Definition

Phishing is when attackers send malicious emails designed to trick people into falling for a scam. The intent is often to get users to reveal financial information, system credentials or other sensitive data.

Phishing is an example of social engineering: a collection of techniques that scam artists use to manipulate human psychology. Social engineering techniques include forgery, misdirection and lying—all of which can play a part in phishing attacks. On a basic level, phishing emails use social engineering to encourage users to act without thinking things through.

History of Phishing

The term “phishing” came about in the mid-1990s, when hackers began using fraudulent emails to “fish for” information from unsuspecting users. Since these early hackers were often referred to as “phreaks,” the term became known as “phishing,” with a “ph.” Phishing emails try to lure people in and get them to take the bait. And, once they are hooked, both the user and the organization are in trouble.

Like many common threats, the history of phishing starts in the 1990s. When AOL was a popular content system with internet access, attackers used phishing and instant messaging to masquerade as AOL employees to trick users into divulging their credentials to hijack accounts.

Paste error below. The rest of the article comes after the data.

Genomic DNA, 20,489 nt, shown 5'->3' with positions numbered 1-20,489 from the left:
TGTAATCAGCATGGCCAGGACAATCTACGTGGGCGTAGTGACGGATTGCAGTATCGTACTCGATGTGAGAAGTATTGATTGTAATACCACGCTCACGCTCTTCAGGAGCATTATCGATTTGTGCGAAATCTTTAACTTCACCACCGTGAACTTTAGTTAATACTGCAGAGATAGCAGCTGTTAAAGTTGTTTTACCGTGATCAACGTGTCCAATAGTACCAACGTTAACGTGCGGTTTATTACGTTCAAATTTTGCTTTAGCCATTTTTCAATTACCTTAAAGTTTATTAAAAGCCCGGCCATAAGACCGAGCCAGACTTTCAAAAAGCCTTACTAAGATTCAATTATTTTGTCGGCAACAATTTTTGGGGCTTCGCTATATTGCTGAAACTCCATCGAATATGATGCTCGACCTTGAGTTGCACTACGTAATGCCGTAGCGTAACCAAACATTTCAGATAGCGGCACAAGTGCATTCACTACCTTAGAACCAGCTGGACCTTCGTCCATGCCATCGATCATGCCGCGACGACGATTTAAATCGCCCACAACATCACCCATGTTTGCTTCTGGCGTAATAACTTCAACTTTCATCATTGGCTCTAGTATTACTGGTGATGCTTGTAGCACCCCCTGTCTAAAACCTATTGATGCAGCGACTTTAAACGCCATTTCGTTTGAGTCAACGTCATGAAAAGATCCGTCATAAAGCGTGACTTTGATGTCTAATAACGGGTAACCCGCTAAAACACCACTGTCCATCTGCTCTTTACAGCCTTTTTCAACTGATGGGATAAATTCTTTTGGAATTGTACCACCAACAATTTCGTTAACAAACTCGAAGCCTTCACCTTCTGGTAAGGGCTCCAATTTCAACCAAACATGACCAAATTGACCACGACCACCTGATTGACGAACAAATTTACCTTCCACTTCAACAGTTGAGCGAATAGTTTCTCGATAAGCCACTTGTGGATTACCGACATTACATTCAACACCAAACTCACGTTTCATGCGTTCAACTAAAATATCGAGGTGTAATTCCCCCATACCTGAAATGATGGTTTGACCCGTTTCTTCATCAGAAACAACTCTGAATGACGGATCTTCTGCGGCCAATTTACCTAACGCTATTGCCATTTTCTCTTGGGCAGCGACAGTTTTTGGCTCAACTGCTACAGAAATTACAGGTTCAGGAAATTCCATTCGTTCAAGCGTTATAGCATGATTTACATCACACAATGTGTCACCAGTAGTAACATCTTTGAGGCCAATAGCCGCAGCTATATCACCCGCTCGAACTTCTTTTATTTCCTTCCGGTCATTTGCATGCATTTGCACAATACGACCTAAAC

In the 2000s, attackers turned to bank accounts. Phishing emails were used to trick users into divulging their bank account credentials. The emails contained a link to a malicious site that looked like the official banking site, but the domain was a similar variation of the official domain name (e.g., paypai.com instead of paypal.com). Later, attackers went for other accounts such as eBay and Google to use the hijacked credentials to steal money, commit fraud, or spam other users.

Why Is Phishing a Problem?

Cyber criminals use phishing emails because it’s easy, cheap and effective. Email addresses are easy to obtain, and emails are virtually free to send. With little effort and little cost, attackers can quickly gain access to valuable data. Those who fall for phishing scams may end up with malware infections (including ransomware), identity theft, and data loss.